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Turning the Rainbow Green

Tomorrow marks St. Patrick’s Day.  A day set aside by many to drink and be merry while wearing green and proclaiming their Irish history.   Boston, a city known for its large Irish community has already held its parade, but something was missing.  Since 1737 Boston has been hosting the oldest St. Patrick’s Day Parade in the United States and some believe the world. With the first Parade in Ireland not being held until 1931.

You might be thinking, a parade that has been around this long surely must be easily coordinated.  What could be missing?  What is missing from the St. Patrick’s Day Parade in Boston and indeed in many other cities is the voice of the gay community.  In 1995 the highest court in the United States voted that parade coordinators may deny entry of any groups they choose into their event.  There was hope that when the longtime organizer of the Boston parade retired last year that things would be different.  Sadly that was not the case.

It seems odd for a state like Massachusetts, one of the few states in the US to allow gay marriage to block this group of people from a parade.  Even in the Roman Catholic bastion that is Ireland the idea of homosexuality, and gay marriage has steadily been progressing.

In 1981 the European High Court of Human Rights struck down Northern Ireland’s criminalization of homosexual acts between consenting adults.  Six years later the people of Ireland elected the first openly gay person to public office in the form of David Norris.  A year later Norris won his case Norris V. Ireland and the European Court of Human Rights struck down a law that criminalized male-to-male sexual acts.  Today same-sex couples are allowed to marry in Northern Ireland as they are in the United Kingdom, but Ireland remains unmoved in its definition of marriage as being between a man and a woman.  In recent years public opinion polls have shown a greater percent of the population is open to the idea of same-sex marriages. In fact, the group MarriageEquality reports that 62% (as of February 2009) of the population now supports allowing gay couples to marry.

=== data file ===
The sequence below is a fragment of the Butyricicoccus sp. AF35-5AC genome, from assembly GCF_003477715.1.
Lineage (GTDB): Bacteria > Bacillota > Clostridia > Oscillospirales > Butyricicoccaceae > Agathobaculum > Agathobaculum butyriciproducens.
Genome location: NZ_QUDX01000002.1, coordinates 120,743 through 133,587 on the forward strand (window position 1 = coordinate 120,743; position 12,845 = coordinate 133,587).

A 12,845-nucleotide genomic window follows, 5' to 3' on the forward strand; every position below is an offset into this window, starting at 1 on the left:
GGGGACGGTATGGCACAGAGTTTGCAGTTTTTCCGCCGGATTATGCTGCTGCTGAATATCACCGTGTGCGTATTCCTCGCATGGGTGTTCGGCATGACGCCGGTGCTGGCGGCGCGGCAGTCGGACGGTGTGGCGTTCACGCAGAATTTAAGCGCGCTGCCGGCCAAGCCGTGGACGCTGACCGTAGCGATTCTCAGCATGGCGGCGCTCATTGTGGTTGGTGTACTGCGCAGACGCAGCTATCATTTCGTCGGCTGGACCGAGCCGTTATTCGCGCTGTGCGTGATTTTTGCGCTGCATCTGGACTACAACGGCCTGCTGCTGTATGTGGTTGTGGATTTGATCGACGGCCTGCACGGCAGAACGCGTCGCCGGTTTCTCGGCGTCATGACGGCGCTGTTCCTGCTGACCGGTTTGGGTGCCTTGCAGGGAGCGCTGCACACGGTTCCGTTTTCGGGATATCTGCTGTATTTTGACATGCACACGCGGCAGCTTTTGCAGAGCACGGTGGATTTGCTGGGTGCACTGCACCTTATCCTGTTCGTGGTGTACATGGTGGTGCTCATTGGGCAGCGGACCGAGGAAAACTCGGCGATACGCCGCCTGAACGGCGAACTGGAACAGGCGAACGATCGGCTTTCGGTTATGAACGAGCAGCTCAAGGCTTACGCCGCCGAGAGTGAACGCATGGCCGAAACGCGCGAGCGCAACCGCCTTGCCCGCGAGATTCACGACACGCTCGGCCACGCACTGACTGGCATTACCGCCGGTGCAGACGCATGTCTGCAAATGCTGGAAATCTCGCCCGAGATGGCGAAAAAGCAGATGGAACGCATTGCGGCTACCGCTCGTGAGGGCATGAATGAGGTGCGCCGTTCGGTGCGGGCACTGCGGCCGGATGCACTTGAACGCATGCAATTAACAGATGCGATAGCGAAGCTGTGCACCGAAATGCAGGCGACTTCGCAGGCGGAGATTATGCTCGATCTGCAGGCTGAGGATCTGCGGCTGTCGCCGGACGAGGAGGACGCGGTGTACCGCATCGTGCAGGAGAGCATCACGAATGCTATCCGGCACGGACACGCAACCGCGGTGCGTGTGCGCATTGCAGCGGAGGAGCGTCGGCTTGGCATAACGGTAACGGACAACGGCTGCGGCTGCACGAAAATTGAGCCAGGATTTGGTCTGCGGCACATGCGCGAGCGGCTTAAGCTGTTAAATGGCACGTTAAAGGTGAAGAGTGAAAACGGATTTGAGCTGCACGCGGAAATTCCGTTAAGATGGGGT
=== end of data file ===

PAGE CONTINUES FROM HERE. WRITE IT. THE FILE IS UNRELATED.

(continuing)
It seems odd then that gay groups are still being denied the chance to participate in St. Patrick’s Day parades.  After all there are many gay people who count themselves as Irish citizens or being of Irish heritage.  Indeed Ireland has enough gay history that author Brian Lacey has written a book about it.  For a holiday that seems to be less and less about the celebration of St. Patrick and more and more about drinking to excess, who really care’s if some of the gay community puts away the rainbow flag for a day and dons their finest green to take part?

Links of Interest:

Terrible Queer Creatures: A History of Homosexuality in Ireland by Brian Lacey

Gay Ireland

St. Patrick's Day

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